British Jihadists To Be Forced To Attend Deradicalisation Programmes
British jihadists returning from Iraq and Syria will be forced to attend “deradicalisation” programmes to reverse their warped brainwashing, David Cameron announced.
Dangerous fanatics made subject to court controls will be ordered to engage in anti-extremism schemes as part of a raft of new measures to combat the risk of British Islamists returning to the UK.
The move comes amid growing concern over the threat posed by Britons who have joined the terror group Isil in Syria and Iraq.
At least 500 are believed to have travelled out and half are now back on the streets of the UK, with some feared potentially plotting attacks here.
In a Commons statement, Mr Cameron said: “Adhering to British values is not an option or a choice.
“It is a duty for all those who live in these islands so we will stand up for our values, we will in the end defeat this extremism and we will secure our way of life for generations to come.”
Under the proposals, any terror suspect placed under a Terrorism Prevention and Investigation Measures (Tpims) will now be forced to engage in the Government’s Prevent programme, which tackles radicalisation.
Tpims are court orders that allow restrictions to be placed on the movements and activities of suspects where there is insufficient evidence to bring charges.
The aim will be to reverse the warped perception of Islam that young fanatics have been brainwashed in to believing.
There are a number of different programmes currently running that the government could use to deradicalise terrorists.
The Al Furqan programme, which is run in prisons, uses Imams to challenge the views of extremist Islam through religious teaching.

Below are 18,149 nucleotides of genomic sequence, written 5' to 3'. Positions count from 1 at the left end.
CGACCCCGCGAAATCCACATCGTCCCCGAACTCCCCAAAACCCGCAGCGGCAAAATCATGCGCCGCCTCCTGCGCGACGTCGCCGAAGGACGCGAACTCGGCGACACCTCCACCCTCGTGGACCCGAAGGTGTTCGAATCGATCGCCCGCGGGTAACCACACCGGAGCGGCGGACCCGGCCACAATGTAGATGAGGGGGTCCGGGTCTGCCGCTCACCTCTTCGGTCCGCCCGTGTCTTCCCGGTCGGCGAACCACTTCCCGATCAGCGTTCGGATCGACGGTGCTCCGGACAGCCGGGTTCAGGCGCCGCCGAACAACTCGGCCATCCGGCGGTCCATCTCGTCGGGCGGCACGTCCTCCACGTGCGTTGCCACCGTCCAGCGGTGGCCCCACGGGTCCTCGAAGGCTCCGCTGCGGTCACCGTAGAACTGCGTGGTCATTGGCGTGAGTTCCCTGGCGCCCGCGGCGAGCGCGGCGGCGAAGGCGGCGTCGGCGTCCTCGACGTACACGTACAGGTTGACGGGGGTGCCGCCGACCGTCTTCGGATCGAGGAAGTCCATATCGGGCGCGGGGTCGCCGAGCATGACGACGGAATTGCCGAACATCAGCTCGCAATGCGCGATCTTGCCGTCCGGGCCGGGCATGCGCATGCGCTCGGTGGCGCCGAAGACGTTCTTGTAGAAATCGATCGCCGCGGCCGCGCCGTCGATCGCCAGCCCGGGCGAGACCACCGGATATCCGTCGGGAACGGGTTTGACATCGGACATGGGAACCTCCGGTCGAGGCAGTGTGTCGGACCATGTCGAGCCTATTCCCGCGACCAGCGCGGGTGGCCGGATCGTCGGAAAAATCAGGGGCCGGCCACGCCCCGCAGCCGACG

The Healthy Identities Intervention is a more introspective approach where psychotherapists try to discover what triggered terrorists to become radicalised.
The Channel programme targets people who are vulnerable to radicalisation before they become terrorists.
Mr Cameron said: “I think it is important that Prevent is focused on counter-radicalisation.
“In the past some money was spent on organisations who were part of the problem rather than the solution.
“I believe it’s very important we don’t just target extremism we target the extremist narrative from which the men and women of violence draw succour. I think that is important.”
However, Ed Miliband, the Labour leader, said the deradicalisation proposals should not be limited to just those placed under Tpims but anyone returning from Iraq or Syria.
He called on the Prime Minister to introduce a “mandatory and comprehensive” programme to deradicalise both terror suspects and those who have been “on the fringes” of extremism.
The Labour leader criticised the Government for making the Prevent counter-terrorism strategy “overly focused” on the police response to terrorism and said there needed to be a focus on parents and communities.
He added: “As we tackle these domestic consequences of Isil, we will work with the Government to tackle the threat we face here at home.
“The events of this summer have underlined how turning our back on the complexities and instability of our world is not an option.”